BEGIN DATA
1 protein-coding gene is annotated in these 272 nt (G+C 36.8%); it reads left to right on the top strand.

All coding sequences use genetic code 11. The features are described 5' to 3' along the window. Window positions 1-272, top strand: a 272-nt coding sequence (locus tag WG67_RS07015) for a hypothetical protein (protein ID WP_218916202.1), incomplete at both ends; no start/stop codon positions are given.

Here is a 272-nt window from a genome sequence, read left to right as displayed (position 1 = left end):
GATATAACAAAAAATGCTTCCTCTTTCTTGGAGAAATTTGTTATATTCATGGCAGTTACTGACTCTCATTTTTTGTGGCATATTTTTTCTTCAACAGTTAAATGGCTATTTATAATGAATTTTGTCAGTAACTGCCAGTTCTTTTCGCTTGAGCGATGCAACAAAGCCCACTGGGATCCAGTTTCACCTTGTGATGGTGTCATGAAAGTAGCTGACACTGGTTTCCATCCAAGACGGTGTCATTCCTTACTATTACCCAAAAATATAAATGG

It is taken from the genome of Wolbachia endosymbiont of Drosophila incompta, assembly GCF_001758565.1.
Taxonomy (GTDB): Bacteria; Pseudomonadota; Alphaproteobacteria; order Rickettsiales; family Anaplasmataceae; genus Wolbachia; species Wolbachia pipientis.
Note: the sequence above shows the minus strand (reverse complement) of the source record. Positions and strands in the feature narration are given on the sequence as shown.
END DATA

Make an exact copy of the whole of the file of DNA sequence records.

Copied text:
1 protein-coding gene is annotated in these 272 nt (G+C 36.8%); it reads left to right on the top strand.

All coding sequences use genetic code 11. The features are described 5' to 3' along the window. Window positions 1-272, top strand: a 272-nt coding sequence (locus tag WG67_RS07015) for a hypothetical protein (protein ID WP_218916202.1), incomplete at both ends; no start/stop codon positions are given.

Here is a 272-nt window from a genome sequence, read left to right as displayed (position 1 = left end):
GATATAACAAAAAATGCTTCCTCTTTCTTGGAGAAATTTGTTATATTCATGGCAGTTACTGACTCTCATTTTTTGTGGCATATTTTTTCTTCAACAGTTAAATGGCTATTTATAATGAATTTTGTCAGTAACTGCCAGTTCTTTTCGCTTGAGCGATGCAACAAAGCCCACTGGGATCCAGTTTCACCTTGTGATGGTGTCATGAAAGTAGCTGACACTGGTTTCCATCCAAGACGGTGTCATTCCTTACTATTACCCAAAAATATAAATGG

It is taken from the genome of Wolbachia endosymbiont of Drosophila incompta, assembly GCF_001758565.1.
Taxonomy (GTDB): Bacteria; Pseudomonadota; Alphaproteobacteria; order Rickettsiales; family Anaplasmataceae; genus Wolbachia; species Wolbachia pipientis.
Note: the sequence above shows the minus strand (reverse complement) of the source record. Positions and strands in the feature narration are given on the sequence as shown.